Robyn Hillman-Harrigan and Lillan Gerson started serving fresh fruit on the Rockaway Beach boardwalk in May 2012, just a few short months before Superstorm Sandy would barge in and shift their focus to a new community-oriented project.
During the summer of 2012, Hillman-Harrigan was pleased to see that there was demand for the fruit on skewers. Shore Fruit, a collaborative project by Hillman-Harrigan and Gerson, projected a bright and fun image. It was a part art and part business project. Shore Fruit sought to promote social interactions by selling fresh-cut fruit, according to Gerson’s blog, Lillian Gerson. While there was demand, there would often be kids who simply couldn’t afford to pay $3 for their products. “I was already thinking about how to make healthy food more accessible,” said Hillman-Harrigan.
For months after the storm, people were left with very little resources; Hillman-Harrigan herself was left without power. Many continued to live in apartments and houses without electricity during the cold months. “The need for food was very great,” said Hillman-Harrigan. In the immediate aftermath of the storm, she realized she could put her cooking skills and the bicycle-powered cart from Shore Fruit to work. Gerson and Hillman-Harrigan started cooking hot meals for neighbors and community members in need.
Since starting the project a year ago, the Rockaway Rescue Alliance Shore Soup Project (RRA) has gone on to serve more than 60,000 meals. But the RRA has evolved beyond serving meals as well to a more expansive project to bring the community together, such as hosting community programs, farmers markets, community gardens, and recently completing its first season of providing services through a pay-as-you-can food truck. Through the various programs, “we are trying to get people closer to the food system,” said Hillman-Harrigan, who is now the Executive Director of RRA.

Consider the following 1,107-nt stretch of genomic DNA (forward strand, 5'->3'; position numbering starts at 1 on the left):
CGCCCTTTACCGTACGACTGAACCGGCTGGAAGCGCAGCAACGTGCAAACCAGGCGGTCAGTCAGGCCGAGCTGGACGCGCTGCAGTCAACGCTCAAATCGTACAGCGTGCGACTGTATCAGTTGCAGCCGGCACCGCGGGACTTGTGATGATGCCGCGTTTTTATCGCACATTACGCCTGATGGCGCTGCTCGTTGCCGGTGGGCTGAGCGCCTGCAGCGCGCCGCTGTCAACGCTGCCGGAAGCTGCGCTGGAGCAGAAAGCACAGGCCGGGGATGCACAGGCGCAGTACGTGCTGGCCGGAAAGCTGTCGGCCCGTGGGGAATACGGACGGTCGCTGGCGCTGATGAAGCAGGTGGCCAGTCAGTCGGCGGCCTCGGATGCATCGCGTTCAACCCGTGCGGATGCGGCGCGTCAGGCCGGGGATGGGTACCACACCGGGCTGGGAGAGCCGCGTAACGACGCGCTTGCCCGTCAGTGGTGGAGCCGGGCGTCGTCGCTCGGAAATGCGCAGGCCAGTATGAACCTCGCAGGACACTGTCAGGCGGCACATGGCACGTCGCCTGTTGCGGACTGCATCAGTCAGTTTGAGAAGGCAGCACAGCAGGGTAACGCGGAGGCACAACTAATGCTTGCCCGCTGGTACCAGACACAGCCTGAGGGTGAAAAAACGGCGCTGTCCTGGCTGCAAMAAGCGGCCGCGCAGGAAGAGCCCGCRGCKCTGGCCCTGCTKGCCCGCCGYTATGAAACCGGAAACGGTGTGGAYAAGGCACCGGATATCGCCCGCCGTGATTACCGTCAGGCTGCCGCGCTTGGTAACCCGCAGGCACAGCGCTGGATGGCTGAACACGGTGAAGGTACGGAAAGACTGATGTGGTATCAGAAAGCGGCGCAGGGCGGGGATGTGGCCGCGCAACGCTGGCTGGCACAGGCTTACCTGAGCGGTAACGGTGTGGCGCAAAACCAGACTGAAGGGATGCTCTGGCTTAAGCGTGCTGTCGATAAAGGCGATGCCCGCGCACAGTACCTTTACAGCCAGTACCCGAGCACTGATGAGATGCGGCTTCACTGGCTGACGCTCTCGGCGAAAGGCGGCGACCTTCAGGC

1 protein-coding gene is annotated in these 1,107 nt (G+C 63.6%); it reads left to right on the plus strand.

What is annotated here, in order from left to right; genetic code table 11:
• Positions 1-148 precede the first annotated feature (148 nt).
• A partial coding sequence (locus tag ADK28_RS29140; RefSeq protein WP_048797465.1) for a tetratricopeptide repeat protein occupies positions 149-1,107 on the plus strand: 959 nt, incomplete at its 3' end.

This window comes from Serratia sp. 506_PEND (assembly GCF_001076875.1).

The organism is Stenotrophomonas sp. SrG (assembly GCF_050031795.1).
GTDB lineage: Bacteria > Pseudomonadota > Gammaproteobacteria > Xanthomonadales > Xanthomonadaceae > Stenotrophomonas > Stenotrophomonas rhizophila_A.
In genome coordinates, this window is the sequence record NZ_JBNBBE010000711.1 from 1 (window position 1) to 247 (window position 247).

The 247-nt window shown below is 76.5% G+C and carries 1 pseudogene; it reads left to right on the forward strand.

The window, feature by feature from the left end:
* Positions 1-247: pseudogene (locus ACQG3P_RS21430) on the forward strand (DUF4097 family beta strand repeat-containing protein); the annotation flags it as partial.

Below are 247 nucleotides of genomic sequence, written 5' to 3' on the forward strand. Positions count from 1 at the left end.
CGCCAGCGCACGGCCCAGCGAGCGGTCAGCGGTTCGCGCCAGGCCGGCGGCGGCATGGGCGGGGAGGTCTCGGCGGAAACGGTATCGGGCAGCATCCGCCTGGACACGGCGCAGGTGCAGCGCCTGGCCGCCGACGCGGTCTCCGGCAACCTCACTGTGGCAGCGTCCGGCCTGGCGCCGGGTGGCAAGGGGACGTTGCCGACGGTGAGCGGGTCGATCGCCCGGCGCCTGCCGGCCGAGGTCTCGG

After successfully raising nearly $30,000 through a Kickstarter campaign, Shore Soup launched its pay-as-you-can meal options from a food truck. With all items having a suggested price below $6, the Shore Soup food truck served more than 10,000 meals to residents and visitors over the summer. The idea was simple: “People can choose to pay what they can afford.” Some patrons of the truck paid as much as $40 for their meal.
Hillman-Harrigan wants to further establish and expand their efforts. The next phase is to establish a facility for their various efforts, including a community kitchen. Superstorm Sandy’s destruction exacerbated issues associated with the lack of access to healthy food. After the storm, she sought inspiration from the fact that “so many people who came from all different walks of life to prioritize helping the larger community.” The brick and mortar presence that she hopes to establish is to bring different sectors of the community to come eat together. “If people are interacting, if they are collaborating. Friendships are built, and stronger relationships are formed.”
To reach the next phase and to keep the project going, the Rockaway Rescue Alliance is hosting a benefit event on October 23rd at 7:30pm at the Bowery Hotel. Local restaurants, wineries, breweries, and other regional sponsors have teamed up to support the Rockaway community. Since the storm, hundreds of volunteers have contributed their energy to support the community. “The generosity of people was very inspiring to me.” Hillman-Hannigan said. Despite challenges that she faces, she said, “we’ll keep advocating for a healthier community.”
More information about the Benefit for the Rockaway Shore Soup Project can be found by visiting http://bit.ly/ShoreSoup.